Stephen Boyd and Dionne Warwick – “Slaves” World Premiere in Baltimore, May 10, 1969

It was 47 years ago that the controversial movie “Slaves” premiered in Baltimore. When this movie came out, it was very controversial. It was rated X (or today’s NR) so no one under 18 was admitted. By today’s standards, this movie might be rated R or even PG13 with its brief nudity and Cassie and MacKay’s mildly violent sexual foreplay scenes. The movie poster was titillating if not shocking, and the film trailer was banned. It was one of the first Blaxploitation movies to be released. It was a popular release when it came out, playing in theater’s and drive-in’s. It was re-released at least two more times during the 1970’s in theaters again.  It was filmed in the summer of 1968 near Shreveport, LA, on an actual plantation. The plantation itself, Buena Vista, is actually considered to be haunted by both Civil War soldiers and former slaves. Several of the people who acted as extras in the movie were descendants of the Buena Vista slaves themselves. During 1969, racial tension in America was at an all time peak. Slaves could be considered either a reflection of that, or a movie that wanted to capitalize on it. The premiere took place on May 6, 1969 in Baltimore. Both Dionne Warwick and Stephen Boyd attended. The fact that Baltimore is a predominantly Afro-American city made this a perfect place to premiere a movie about the struggles of slavery.

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It is actually based almost exclusively on the famous Harriet Beecher Stowe novel ‘Uncle Tom’s Cabin‘. Before the term ‘Uncle Tom’ became a derogatory word, Uncle Tom’s character in Beecher’s novel was actually portrayed as very heroic, but in a muted way. He stands by his Christian values against his cruel but superstitious slave-master, Simon Legree, and he helps Legree’s mistress, Cassy, escape. Later theatrical productions of ‘Uncle Tom’s Cabin’ created a caricature, which led to the African American viewpoint that an ‘Uncle Tom’ was a subservient person. The Slaves screenwriters was very clever to take Beecher’s incredible story and modernize it, leaving out all references to ‘Uncle Tom’. Ossie Davis plays ‘Uncle Tom’, but his character’s name is changed to Luke. Cassy, played by songstress Dionne Warwick, keeps the same name from the novel. Stephen Boyd plays the sadistic slave master, and his character’s name is changed to Nathan MacKay. But the story is virtually the last half of ‘Uncle Tom’s Cabin’, including some dialogue that is almost verbatim. This passage from ‘Uncle tom’s Cabin’ truly captures the relationship of Legree/Cassy or MacKay/Cassy, and is perfectly portrayed both Boyd and Warwick in the film.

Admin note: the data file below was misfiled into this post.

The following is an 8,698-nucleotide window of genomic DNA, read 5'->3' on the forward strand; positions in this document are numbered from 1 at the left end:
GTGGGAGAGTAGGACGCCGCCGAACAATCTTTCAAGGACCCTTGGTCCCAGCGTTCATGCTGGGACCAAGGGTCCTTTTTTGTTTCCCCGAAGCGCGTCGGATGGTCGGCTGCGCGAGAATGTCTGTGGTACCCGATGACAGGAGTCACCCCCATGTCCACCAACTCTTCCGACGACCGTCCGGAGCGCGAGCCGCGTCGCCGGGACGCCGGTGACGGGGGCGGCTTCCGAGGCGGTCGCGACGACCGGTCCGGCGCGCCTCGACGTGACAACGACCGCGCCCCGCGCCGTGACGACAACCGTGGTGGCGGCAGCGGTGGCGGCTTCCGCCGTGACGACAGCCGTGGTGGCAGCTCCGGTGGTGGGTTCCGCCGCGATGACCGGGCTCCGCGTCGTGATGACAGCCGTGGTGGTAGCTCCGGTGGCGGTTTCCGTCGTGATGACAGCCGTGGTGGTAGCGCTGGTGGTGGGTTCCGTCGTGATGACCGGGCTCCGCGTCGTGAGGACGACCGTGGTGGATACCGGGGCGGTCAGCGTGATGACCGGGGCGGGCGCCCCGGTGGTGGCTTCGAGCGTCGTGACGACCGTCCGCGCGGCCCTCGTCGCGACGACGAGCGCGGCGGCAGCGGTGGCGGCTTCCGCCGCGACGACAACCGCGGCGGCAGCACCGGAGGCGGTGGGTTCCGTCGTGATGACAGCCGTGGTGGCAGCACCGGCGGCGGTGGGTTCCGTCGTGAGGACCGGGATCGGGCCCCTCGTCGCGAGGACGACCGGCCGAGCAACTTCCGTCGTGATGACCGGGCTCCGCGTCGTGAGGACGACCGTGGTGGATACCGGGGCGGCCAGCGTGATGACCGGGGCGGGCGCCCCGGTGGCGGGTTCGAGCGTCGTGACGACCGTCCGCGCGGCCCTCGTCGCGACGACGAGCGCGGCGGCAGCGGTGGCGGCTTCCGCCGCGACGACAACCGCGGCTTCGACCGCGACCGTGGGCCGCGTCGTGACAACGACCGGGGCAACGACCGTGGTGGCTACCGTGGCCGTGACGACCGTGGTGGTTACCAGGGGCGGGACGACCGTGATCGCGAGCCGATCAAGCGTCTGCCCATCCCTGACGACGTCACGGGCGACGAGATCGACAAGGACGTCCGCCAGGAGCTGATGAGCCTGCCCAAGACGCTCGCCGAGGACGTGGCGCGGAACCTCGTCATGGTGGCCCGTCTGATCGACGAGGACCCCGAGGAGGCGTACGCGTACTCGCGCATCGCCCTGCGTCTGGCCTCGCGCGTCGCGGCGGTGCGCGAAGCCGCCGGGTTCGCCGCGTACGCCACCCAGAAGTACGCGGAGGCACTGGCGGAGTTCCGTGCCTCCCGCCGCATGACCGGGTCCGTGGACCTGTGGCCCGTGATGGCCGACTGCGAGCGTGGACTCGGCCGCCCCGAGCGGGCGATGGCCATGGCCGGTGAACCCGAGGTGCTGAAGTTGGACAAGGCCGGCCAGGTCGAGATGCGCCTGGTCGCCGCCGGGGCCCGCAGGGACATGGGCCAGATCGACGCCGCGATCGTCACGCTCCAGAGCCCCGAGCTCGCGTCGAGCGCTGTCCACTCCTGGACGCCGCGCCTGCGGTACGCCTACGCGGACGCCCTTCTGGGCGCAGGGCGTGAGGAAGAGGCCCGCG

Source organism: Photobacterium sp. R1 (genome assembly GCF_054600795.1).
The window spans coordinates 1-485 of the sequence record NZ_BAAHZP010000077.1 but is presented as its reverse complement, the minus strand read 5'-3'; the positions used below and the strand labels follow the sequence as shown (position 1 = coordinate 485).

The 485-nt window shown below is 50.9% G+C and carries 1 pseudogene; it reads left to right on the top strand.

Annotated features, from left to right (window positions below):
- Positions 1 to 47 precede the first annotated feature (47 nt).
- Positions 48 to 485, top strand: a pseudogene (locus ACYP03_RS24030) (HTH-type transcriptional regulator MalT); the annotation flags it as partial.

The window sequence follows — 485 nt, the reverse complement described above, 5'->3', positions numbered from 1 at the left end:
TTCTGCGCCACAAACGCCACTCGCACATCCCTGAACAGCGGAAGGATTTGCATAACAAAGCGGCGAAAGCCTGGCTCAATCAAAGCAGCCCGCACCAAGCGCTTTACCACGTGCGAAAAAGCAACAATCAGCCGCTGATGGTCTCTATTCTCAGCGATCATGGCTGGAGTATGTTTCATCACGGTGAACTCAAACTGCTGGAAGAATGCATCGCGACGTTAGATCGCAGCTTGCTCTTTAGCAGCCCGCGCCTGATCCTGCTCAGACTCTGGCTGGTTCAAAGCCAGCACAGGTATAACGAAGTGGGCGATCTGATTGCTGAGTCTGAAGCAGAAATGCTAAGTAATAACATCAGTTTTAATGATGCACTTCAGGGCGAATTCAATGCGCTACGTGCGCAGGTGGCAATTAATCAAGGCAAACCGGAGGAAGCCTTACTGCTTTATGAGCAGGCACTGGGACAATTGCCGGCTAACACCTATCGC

The influence of Cassy over him was a strange and singular kind. He was her owner, her tyrant and tormentor. She was, as he knew, wholly, and without any possibility of help or redress, in his hands;and yet so it is, that the most brutal man cannot live in constant association with a strong female influence, and not be greatly controlled by it. When he first bought her, she was, as she said, a woman delicately bred; and then he crushed her, without scruple, beneath the foot of his brutality. But, as time, and debasing influences, and despair, hardened womanhood within her, and waked the fires of fiercer passions, she had become in a measure his mistress, and he alternately tyrannized over and dreaded her.

Reviews of the film when it came out were understandably mixed. It is a low-budget production, so some of the usual slickness that covers up flaws in any film was missing here. The dialogue is sometimes strangely quixotic. Some reviewers liked it, others loathed it. “Boyd’s role as MacKay is a curious blend of a philosopher with a sound outlook and an evil man who wields a big whip. At times he’s whimsical, reasonable and agrees that the slave trade is a wretched, inhuman business.”  (Pittsburgh Press review, June 5 1969) Stephen flourishes in the role as this particular villain- he is virile, handsome, commanding, eloquent, and evil. In his ruffled white-shirt and debonair mustache,  Boyd reminds me of a twisted version of Clark Gable’s Rhett Butler from Gone With The Wind. His disturbing philosophical diatribe about slavery is delivered brilliantly, and brings to mind DiCaprio’s speech in Tarantino’s “Django Unchained”.

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I recommend to take another look at this film now, after 47 years, and appreciate it for the barriers it broke at the time it came out. It’s a fascinating look at the 1968-1969 time period even though it’s set in the 1800’s.

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